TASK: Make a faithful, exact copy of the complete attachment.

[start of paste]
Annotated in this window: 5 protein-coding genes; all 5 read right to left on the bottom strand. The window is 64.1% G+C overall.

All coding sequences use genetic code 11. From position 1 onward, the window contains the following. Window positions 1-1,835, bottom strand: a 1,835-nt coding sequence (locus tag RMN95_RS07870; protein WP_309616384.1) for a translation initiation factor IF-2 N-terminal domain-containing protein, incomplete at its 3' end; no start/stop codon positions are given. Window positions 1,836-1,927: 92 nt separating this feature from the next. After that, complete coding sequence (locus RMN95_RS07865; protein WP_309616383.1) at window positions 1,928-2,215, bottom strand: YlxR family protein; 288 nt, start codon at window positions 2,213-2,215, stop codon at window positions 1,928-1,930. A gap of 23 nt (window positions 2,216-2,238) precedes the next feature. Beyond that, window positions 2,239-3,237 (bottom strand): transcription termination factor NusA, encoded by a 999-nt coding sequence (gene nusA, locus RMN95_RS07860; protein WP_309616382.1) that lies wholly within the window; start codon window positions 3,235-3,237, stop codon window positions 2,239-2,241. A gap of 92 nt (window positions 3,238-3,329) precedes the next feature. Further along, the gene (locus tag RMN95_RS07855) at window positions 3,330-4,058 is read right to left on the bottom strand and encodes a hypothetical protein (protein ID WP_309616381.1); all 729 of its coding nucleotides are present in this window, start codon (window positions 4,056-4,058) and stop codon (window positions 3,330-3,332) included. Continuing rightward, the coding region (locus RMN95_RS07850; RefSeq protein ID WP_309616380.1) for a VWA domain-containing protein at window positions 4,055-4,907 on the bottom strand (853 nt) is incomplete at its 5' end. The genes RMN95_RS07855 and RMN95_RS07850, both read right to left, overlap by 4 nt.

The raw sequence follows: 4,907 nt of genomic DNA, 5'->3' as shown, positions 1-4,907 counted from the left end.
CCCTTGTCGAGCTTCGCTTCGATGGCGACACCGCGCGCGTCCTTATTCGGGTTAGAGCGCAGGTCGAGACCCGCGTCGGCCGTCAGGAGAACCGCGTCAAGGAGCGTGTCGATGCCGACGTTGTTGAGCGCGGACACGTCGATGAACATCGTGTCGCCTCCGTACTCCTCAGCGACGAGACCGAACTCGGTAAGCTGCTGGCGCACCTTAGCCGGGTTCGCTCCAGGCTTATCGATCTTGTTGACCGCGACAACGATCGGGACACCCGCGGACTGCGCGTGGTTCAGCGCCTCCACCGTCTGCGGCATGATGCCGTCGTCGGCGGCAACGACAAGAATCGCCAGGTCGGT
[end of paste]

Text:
Annotated in this window: 5 protein-coding genes; all 5 read right to left on the bottom strand. The window is 64.1% G+C overall.

All coding sequences use genetic code 11. From position 1 onward, the window contains the following. Window positions 1-1,835, bottom strand: a 1,835-nt coding sequence (locus tag RMN95_RS07870; protein WP_309616384.1) for a translation initiation factor IF-2 N-terminal domain-containing protein, incomplete at its 3' end; no start/stop codon positions are given. Window positions 1,836-1,927: 92 nt separating this feature from the next. After that, complete coding sequence (locus RMN95_RS07865; protein WP_309616383.1) at window positions 1,928-2,215, bottom strand: YlxR family protein; 288 nt, start codon at window positions 2,213-2,215, stop codon at window positions 1,928-1,930. A gap of 23 nt (window positions 2,216-2,238) precedes the next feature. Beyond that, window positions 2,239-3,237 (bottom strand): transcription termination factor NusA, encoded by a 999-nt coding sequence (gene nusA, locus RMN95_RS07860; protein WP_309616382.1) that lies wholly within the window; start codon window positions 3,235-3,237, stop codon window positions 2,239-2,241. A gap of 92 nt (window positions 3,238-3,329) precedes the next feature. Further along, the gene (locus tag RMN95_RS07855) at window positions 3,330-4,058 is read right to left on the bottom strand and encodes a hypothetical protein (protein ID WP_309616381.1); all 729 of its coding nucleotides are present in this window, start codon (window positions 4,056-4,058) and stop codon (window positions 3,330-3,332) included. Continuing rightward, the coding region (locus RMN95_RS07850; RefSeq protein ID WP_309616380.1) for a VWA domain-containing protein at window positions 4,055-4,907 on the bottom strand (853 nt) is incomplete at its 5' end. The genes RMN95_RS07855 and RMN95_RS07850, both read right to left, overlap by 4 nt.

The raw sequence follows: 4,907 nt of genomic DNA, 5'->3' as shown, positions 1-4,907 counted from the left end.
CCCTTGTCGAGCTTCGCTTCGATGGCGACACCGCGCGCGTCCTTATTCGGGTTAGAGCGCAGGTCGAGACCCGCGTCGGCCGTCAGGAGAACCGCGTCAAGGAGCGTGTCGATGCCGACGTTGTTGAGCGCGGACACGTCGATGAACATCGTGTCGCCTCCGTACTCCTCAGCGACGAGACCGAACTCGGTAAGCTGCTGGCGCACCTTAGCCGGGTTCGCTCCAGGCTTATCGATCTTGTTGACCGCGACAACGATCGGGACACCCGCGGACTGCGCGTGGTTCAGCGCCTCCACCGTCTGCGGCATGATGCCGTCGTCGGCGGCAACGACAAGAATCGCCAGGTCGGT